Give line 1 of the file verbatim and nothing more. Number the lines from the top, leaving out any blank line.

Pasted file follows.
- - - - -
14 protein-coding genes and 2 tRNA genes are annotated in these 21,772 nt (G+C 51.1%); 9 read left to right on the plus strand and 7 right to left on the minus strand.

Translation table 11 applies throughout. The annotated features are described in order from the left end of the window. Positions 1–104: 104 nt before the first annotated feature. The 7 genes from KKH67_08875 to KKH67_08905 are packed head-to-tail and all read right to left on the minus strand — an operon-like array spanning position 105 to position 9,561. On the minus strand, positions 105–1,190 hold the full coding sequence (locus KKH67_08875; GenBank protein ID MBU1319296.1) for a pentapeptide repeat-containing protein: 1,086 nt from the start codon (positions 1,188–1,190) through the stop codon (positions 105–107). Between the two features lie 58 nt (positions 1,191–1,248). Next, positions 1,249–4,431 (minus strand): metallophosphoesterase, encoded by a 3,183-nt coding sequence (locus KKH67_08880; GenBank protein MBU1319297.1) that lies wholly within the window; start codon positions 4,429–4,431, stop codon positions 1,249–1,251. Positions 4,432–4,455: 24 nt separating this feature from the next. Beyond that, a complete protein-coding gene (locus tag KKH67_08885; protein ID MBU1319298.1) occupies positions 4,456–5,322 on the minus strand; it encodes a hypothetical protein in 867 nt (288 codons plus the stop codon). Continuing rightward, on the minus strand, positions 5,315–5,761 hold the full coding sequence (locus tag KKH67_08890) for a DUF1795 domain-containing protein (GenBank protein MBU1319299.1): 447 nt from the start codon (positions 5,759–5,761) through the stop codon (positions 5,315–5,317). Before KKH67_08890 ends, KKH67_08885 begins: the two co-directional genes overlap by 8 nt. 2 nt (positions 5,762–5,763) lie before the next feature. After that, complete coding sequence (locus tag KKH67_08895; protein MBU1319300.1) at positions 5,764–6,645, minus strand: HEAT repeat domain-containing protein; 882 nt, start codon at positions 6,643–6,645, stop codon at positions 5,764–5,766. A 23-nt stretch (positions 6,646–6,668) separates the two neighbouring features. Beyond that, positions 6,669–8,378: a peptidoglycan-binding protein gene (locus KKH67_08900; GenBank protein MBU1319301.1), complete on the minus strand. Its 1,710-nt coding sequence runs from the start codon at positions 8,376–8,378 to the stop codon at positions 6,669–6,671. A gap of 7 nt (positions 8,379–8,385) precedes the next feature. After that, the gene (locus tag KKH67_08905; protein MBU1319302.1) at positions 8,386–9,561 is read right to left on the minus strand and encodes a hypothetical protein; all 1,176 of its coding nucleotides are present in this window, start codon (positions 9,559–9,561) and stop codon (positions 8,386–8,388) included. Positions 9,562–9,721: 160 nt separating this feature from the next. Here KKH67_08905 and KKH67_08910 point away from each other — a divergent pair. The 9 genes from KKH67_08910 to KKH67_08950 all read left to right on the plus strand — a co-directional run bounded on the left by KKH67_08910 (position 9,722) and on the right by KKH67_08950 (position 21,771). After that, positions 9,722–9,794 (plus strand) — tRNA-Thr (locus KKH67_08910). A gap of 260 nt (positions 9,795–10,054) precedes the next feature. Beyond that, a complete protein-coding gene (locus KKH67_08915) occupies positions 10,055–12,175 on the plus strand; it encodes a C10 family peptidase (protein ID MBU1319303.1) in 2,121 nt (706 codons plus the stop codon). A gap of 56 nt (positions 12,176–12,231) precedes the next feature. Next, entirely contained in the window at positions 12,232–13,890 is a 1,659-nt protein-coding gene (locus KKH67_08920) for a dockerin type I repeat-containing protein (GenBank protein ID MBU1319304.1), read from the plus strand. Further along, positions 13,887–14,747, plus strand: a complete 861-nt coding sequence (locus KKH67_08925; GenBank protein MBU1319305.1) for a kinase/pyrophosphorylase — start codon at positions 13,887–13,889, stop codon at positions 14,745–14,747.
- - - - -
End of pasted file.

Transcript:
14 protein-coding genes and 2 tRNA genes are annotated in these 21,772 nt (G+C 51.1%); 9 read left to right on the plus strand and 7 right to left on the minus strand.